I have explained to some extent the first question. Would you participate and reply
on both the questions.
The intermittent bug is a invisible bug. This nightmare is hard to observe, yet often enough that it can’t be ignored. You can’t debug because you can’t find it.
You will start to doubt it after a long time. It obeys the same laws of logic as else. What makes it difficult is that it occurs only under unknown conditions. Try to record the circumstances under which the bug does occur, so that you can guess what the variability it has.
Intermittent Bugs are the type of bugs which are not having consistent behavior. Means if you execute same test 2 times on any application, each time it will give you some different result. May be you get it again on executing 3rd time.
Because of the Intermittent behavior of bug, it never be easy to reproduce.
What we can do only is : Write the exact steps of testing with the Test Data entered, then note the final result of 1st testing, if possible, attache the screen shot. Do the same 2nd time and write the result of 2nd time, also screen shot. So like this we can get some results with us and based on that we can reproduce the bug.
Please feel free to ask any doubts regarding Software Testing & ISTQB.
GOOD LUCK !
lol, this again comes back down to what your expected traffic profile is and what is the risk you are way off on the numbers and what kind of system you have. If it is a closed system where you can manage the user base, then this is better than if it is an open system, where the traffic is uncontrolled.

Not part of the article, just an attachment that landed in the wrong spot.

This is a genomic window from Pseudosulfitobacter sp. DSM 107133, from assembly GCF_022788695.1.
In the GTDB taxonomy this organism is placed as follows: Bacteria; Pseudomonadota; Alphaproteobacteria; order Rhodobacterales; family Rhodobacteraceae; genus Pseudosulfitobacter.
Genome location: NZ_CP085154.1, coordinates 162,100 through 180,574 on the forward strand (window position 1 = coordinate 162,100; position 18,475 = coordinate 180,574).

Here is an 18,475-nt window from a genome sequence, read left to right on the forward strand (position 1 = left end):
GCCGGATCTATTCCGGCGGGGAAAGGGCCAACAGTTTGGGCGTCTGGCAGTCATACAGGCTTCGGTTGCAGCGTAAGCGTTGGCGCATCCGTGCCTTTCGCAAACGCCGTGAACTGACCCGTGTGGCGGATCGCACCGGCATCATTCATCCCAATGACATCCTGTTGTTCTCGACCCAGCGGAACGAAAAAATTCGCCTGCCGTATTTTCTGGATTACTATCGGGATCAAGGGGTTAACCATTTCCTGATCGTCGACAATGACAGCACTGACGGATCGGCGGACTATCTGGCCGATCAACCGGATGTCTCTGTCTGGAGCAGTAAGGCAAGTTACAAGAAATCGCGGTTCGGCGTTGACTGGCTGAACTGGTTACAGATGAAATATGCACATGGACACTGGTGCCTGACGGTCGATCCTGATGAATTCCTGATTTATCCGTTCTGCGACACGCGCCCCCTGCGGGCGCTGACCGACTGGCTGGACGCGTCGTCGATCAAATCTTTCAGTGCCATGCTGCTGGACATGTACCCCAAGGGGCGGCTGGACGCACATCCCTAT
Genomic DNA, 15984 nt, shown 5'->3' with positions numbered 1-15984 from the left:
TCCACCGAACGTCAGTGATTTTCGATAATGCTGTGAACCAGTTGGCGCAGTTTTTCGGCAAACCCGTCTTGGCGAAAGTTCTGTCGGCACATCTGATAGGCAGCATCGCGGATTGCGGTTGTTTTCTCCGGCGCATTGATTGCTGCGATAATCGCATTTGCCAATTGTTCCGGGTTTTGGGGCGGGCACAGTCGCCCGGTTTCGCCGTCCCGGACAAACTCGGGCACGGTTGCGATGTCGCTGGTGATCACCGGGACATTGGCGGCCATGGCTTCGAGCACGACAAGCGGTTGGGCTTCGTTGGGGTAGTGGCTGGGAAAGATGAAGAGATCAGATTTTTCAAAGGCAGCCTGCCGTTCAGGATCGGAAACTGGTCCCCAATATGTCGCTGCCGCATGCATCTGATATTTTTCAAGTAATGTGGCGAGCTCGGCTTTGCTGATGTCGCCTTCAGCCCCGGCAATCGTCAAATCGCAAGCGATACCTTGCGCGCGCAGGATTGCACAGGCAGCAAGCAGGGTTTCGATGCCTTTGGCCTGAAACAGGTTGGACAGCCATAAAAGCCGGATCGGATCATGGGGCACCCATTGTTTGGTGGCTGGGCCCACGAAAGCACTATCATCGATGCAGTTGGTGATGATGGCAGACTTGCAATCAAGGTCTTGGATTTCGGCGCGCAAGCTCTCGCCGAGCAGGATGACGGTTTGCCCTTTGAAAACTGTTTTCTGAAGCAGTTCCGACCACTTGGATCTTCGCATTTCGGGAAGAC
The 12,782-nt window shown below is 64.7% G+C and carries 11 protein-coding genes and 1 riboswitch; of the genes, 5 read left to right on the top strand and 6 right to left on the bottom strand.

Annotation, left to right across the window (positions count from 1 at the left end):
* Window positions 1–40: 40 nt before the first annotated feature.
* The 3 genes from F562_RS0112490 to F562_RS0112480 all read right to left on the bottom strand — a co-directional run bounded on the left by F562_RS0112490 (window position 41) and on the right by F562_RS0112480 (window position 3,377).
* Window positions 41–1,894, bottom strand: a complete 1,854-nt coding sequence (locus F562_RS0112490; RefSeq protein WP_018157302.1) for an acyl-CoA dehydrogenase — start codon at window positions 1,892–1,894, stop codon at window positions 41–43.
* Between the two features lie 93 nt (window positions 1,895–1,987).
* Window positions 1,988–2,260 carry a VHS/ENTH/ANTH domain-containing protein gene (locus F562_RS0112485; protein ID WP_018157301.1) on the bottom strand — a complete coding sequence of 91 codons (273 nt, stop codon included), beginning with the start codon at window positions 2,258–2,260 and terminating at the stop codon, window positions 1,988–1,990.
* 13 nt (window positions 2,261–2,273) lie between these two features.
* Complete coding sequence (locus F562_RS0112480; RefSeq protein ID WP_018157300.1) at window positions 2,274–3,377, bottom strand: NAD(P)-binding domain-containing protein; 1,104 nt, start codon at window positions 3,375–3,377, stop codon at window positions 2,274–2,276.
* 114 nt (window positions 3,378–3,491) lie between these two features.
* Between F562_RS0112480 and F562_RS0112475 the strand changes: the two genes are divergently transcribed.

Also, a spike test might be relevant if you have a predicted large number of requests in a short space of time to consider, this would probably be the peak load or definitely push the system beyond the peak, again all depends on the sut. A black friday deal website for example would need this tested to death nearer the black friday event especially if there are good bargains to be had, and the marketing campaign brings people from far and wide.
Another worry may be brought to light when the data increases to say 3-5 years worth of data, if the response times slow down then, would this bring the contingency levels down below the peak load level.
Then again if the peak load will never be breached and the system performs ok up to 30% beyond the peak level for a defined period of time, then all might be good and the system has been designed very well to meet these limits.
It sadly all depends what is acceptable, it sounds like you may be getting close to the vendors limits and they wont want you going higher, it might take you to say we need to be able to sustain 100% on top of peak for x minutes to pass a stress test, and see if they start to sweat/cry
With all of this, it’s all about managing the risk, and not being sat there on go live day getting a peak load that kills the system and gives you all a headache that could have been avoided.